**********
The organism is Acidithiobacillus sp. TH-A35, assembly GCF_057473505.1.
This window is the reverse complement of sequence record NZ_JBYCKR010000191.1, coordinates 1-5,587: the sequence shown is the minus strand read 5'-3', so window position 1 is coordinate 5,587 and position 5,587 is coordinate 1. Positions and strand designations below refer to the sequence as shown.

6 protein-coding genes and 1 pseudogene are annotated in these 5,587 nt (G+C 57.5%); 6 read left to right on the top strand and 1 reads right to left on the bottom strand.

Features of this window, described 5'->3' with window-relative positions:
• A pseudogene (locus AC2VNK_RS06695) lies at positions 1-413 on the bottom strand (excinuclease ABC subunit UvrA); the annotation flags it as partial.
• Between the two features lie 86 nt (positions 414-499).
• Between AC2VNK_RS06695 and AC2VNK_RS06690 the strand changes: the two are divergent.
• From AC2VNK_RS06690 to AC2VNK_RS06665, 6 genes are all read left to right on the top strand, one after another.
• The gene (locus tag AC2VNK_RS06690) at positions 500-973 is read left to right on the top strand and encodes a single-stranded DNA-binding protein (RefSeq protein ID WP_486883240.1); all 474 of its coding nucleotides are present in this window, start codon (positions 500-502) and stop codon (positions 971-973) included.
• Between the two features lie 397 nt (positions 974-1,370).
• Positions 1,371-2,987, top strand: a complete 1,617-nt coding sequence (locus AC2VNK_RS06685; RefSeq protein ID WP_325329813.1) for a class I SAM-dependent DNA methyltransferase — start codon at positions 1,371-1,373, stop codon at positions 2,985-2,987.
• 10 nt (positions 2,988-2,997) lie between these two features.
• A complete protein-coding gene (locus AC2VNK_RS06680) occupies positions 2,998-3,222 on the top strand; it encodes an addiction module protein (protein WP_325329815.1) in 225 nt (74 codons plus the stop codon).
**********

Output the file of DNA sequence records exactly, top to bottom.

The organism is Acidithiobacillus sp. TH-A35, assembly GCF_057473505.1.
This window is the reverse complement of sequence record NZ_JBYCKR010000191.1, coordinates 1-5,587: the sequence shown is the minus strand read 5'-3', so window position 1 is coordinate 5,587 and position 5,587 is coordinate 1. Positions and strand designations below refer to the sequence as shown.

6 protein-coding genes and 1 pseudogene are annotated in these 5,587 nt (G+C 57.5%); 6 read left to right on the top strand and 1 reads right to left on the bottom strand.

Features of this window, described 5'->3' with window-relative positions:
• A pseudogene (locus AC2VNK_RS06695) lies at positions 1-413 on the bottom strand (excinuclease ABC subunit UvrA); the annotation flags it as partial.
• Between the two features lie 86 nt (positions 414-499).
• Between AC2VNK_RS06695 and AC2VNK_RS06690 the strand changes: the two are divergent.
• From AC2VNK_RS06690 to AC2VNK_RS06665, 6 genes are all read left to right on the top strand, one after another.
• The gene (locus tag AC2VNK_RS06690) at positions 500-973 is read left to right on the top strand and encodes a single-stranded DNA-binding protein (RefSeq protein ID WP_486883240.1); all 474 of its coding nucleotides are present in this window, start codon (positions 500-502) and stop codon (positions 971-973) included.
• Between the two features lie 397 nt (positions 974-1,370).
• Positions 1,371-2,987, top strand: a complete 1,617-nt coding sequence (locus AC2VNK_RS06685; RefSeq protein ID WP_325329813.1) for a class I SAM-dependent DNA methyltransferase — start codon at positions 1,371-1,373, stop codon at positions 2,985-2,987.
• 10 nt (positions 2,988-2,997) lie between these two features.
• A complete protein-coding gene (locus AC2VNK_RS06680) occupies positions 2,998-3,222 on the top strand; it encodes an addiction module protein (protein WP_325329815.1) in 225 nt (74 codons plus the stop codon).